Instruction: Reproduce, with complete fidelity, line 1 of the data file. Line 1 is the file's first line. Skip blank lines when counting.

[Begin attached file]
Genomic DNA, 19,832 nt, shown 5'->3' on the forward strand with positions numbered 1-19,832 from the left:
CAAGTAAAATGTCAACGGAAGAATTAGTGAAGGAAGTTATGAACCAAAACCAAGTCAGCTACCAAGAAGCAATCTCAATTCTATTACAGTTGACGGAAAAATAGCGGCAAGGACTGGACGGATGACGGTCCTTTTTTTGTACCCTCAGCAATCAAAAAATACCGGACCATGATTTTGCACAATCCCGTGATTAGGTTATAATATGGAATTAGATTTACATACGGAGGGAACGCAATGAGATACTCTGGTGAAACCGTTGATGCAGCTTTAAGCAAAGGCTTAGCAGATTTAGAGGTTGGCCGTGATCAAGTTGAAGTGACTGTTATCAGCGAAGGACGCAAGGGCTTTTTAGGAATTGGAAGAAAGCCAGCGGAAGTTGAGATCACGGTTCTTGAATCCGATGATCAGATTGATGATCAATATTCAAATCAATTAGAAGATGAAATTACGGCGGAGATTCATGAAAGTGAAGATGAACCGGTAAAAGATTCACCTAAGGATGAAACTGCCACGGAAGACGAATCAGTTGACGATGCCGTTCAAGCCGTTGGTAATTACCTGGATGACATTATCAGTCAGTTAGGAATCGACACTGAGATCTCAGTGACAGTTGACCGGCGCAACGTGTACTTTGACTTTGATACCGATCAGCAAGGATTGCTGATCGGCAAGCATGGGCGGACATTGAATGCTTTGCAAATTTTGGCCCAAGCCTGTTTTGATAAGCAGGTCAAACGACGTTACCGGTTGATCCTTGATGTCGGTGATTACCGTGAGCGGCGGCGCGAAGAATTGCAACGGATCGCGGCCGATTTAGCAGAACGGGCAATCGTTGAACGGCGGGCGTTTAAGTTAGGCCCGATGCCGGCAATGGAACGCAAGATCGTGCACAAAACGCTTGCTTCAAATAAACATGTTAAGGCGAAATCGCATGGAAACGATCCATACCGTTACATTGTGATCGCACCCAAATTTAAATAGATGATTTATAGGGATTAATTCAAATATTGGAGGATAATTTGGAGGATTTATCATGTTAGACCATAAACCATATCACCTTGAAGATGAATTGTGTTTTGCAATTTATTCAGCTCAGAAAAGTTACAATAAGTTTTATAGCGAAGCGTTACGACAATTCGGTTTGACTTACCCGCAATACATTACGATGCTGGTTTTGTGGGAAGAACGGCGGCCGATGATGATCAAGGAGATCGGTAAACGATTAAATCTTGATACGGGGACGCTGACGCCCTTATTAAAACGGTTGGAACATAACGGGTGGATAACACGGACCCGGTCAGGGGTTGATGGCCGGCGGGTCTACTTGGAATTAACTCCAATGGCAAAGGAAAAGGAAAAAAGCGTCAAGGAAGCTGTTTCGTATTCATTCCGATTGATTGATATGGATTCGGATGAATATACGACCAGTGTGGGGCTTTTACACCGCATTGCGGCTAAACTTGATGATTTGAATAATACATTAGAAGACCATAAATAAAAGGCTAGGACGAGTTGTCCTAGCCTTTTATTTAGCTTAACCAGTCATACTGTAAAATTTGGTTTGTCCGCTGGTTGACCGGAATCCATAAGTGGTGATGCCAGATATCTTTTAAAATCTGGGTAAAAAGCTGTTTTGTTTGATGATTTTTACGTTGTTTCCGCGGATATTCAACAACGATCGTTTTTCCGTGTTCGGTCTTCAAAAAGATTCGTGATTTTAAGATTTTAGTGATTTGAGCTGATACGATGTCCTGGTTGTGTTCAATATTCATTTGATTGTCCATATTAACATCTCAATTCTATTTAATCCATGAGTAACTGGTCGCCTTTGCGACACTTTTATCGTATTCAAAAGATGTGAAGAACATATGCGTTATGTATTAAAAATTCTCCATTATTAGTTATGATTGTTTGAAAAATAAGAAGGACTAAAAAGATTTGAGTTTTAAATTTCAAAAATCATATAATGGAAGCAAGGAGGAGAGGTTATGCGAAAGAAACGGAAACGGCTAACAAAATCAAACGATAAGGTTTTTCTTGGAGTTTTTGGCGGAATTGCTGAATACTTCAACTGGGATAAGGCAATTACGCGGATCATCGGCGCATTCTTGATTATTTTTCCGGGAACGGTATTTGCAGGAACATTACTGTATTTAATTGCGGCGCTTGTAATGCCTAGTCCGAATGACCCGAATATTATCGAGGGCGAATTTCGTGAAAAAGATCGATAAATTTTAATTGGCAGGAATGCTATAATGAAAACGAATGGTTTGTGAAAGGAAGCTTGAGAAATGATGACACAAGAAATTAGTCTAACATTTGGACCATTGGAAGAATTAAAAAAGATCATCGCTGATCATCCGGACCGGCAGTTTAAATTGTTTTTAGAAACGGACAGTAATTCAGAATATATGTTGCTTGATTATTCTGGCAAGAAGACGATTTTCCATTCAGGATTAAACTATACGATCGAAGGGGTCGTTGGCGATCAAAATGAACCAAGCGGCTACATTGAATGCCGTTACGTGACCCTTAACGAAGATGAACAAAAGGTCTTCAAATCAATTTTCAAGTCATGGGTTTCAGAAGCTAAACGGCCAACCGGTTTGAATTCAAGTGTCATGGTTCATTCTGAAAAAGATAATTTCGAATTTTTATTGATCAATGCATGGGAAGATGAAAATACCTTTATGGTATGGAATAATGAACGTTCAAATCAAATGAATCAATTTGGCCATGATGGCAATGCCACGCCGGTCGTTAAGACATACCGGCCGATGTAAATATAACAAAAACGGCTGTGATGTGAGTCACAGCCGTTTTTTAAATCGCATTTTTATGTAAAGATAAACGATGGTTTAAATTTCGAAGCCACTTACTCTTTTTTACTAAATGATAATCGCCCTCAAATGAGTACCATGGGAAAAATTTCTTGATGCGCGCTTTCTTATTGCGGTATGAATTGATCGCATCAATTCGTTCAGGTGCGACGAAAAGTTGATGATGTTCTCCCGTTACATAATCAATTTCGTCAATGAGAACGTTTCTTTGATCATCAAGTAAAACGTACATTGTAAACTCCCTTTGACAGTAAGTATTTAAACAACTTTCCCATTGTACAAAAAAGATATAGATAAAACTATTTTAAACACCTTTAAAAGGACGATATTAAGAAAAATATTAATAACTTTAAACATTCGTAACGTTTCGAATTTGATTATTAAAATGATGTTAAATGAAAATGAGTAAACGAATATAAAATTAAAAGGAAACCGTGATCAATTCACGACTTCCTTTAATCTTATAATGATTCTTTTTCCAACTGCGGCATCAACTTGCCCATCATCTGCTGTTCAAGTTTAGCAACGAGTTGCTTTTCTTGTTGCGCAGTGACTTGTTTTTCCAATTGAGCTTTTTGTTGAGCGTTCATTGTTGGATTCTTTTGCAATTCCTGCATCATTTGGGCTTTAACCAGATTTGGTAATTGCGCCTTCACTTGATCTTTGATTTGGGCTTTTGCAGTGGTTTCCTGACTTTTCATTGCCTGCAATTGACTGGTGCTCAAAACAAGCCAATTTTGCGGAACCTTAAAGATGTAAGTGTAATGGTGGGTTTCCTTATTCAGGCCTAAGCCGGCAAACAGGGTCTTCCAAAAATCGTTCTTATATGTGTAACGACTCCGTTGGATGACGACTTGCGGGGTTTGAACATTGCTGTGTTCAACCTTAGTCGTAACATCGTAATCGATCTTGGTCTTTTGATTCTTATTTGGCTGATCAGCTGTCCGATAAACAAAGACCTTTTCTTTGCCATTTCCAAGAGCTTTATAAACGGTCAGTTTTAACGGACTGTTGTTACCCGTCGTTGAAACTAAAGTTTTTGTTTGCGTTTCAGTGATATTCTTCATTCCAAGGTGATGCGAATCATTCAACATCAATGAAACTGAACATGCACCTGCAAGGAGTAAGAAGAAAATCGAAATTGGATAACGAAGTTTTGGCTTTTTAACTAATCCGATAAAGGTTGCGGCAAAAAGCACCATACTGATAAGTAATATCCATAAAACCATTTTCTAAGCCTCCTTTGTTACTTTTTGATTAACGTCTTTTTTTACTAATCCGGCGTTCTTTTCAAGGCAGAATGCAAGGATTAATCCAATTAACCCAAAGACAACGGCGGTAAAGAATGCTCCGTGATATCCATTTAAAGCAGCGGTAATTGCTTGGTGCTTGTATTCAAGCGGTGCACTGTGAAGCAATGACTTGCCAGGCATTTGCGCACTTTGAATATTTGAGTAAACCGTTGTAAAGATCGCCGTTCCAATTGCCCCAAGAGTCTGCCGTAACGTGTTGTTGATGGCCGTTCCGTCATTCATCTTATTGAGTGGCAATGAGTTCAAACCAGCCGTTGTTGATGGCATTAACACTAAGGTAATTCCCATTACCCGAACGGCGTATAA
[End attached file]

Genomic DNA, 19,832 nt, shown 5'->3' on the forward strand with positions numbered 1-19,832 from the left: